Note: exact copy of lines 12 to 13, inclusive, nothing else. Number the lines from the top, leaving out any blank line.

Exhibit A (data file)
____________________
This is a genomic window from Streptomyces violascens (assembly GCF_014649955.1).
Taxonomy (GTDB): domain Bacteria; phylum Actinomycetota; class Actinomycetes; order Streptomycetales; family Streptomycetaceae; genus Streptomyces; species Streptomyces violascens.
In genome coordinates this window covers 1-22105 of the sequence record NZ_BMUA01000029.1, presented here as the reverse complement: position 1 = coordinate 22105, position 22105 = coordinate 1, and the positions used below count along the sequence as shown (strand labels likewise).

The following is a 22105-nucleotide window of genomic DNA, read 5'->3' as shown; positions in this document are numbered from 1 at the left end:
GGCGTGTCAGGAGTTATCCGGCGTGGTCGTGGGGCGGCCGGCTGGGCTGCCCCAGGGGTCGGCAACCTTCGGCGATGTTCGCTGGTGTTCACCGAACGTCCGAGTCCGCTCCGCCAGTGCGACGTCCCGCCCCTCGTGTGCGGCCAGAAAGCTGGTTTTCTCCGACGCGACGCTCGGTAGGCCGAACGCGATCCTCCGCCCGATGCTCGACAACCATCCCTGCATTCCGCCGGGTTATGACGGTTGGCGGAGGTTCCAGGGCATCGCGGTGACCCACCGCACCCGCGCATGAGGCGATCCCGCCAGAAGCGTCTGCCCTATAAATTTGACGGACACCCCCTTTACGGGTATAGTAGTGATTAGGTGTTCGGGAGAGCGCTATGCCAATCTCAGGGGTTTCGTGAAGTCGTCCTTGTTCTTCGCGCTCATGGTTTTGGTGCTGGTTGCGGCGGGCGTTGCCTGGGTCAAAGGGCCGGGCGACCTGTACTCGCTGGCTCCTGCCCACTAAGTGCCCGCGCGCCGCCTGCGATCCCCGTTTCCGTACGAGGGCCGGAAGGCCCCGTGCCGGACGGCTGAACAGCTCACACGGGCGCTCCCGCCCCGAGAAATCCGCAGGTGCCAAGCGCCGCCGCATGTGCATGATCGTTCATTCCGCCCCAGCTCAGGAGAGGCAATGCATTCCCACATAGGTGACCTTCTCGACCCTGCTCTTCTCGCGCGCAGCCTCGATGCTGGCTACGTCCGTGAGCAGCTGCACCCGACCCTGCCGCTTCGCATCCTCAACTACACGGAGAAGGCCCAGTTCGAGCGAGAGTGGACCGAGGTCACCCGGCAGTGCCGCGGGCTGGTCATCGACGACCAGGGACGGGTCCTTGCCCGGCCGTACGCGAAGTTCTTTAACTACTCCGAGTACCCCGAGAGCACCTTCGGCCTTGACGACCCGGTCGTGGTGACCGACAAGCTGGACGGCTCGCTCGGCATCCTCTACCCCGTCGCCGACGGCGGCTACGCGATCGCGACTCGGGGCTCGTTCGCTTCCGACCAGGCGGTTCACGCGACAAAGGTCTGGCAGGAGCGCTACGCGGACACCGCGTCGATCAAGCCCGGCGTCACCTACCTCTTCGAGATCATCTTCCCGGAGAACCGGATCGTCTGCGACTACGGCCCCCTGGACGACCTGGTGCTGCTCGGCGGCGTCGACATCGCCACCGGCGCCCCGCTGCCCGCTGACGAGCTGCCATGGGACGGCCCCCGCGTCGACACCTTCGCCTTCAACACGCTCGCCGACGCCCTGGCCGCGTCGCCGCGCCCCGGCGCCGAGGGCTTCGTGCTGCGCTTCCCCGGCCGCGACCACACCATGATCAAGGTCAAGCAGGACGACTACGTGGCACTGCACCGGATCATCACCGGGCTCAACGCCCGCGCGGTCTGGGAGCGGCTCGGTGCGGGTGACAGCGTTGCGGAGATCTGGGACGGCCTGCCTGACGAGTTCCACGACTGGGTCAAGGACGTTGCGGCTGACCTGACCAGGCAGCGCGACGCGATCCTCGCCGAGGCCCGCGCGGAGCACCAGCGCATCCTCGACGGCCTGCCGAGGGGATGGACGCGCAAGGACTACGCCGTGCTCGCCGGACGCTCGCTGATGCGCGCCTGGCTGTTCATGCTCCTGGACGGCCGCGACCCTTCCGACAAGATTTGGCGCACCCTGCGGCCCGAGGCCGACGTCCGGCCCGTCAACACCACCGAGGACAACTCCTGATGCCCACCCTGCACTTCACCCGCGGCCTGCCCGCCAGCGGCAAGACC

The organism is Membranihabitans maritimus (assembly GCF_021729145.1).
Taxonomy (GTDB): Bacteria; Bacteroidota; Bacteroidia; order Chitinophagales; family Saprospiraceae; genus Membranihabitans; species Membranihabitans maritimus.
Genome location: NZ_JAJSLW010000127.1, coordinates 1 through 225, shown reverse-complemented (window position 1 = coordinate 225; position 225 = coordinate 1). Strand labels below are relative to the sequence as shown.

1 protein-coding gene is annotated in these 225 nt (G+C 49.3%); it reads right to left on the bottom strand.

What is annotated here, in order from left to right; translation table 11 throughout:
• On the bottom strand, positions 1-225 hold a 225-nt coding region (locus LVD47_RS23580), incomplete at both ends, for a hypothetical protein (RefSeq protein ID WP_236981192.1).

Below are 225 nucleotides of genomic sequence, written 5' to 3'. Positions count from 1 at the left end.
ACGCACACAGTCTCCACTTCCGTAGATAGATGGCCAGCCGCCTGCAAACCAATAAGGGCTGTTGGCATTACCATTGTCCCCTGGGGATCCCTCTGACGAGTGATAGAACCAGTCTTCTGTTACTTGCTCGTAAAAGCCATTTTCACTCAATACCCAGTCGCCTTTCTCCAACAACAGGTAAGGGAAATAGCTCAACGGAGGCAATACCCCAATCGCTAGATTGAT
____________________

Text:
Below are 225 nucleotides of genomic sequence, written 5' to 3'. Positions count from 1 at the left end.
ACGCACACAGTCTCCACTTCCGTAGATAGATGGCCAGCCGCCTGCAAACCAATAAGGGCTGTTGGCATTACCATTGTCCCCTGGGGATCCCTCTGACGAGTGATAGAACCAGTCTTCTGTTACTTGCTCGTAAAAGCCATTTTCACTCAATACCCAGTCGCCTTTCTCCAACAACAGGTAAGGGAAATAGCTCAACGGAGGCAATACCCCAATCGCTAGATTGAT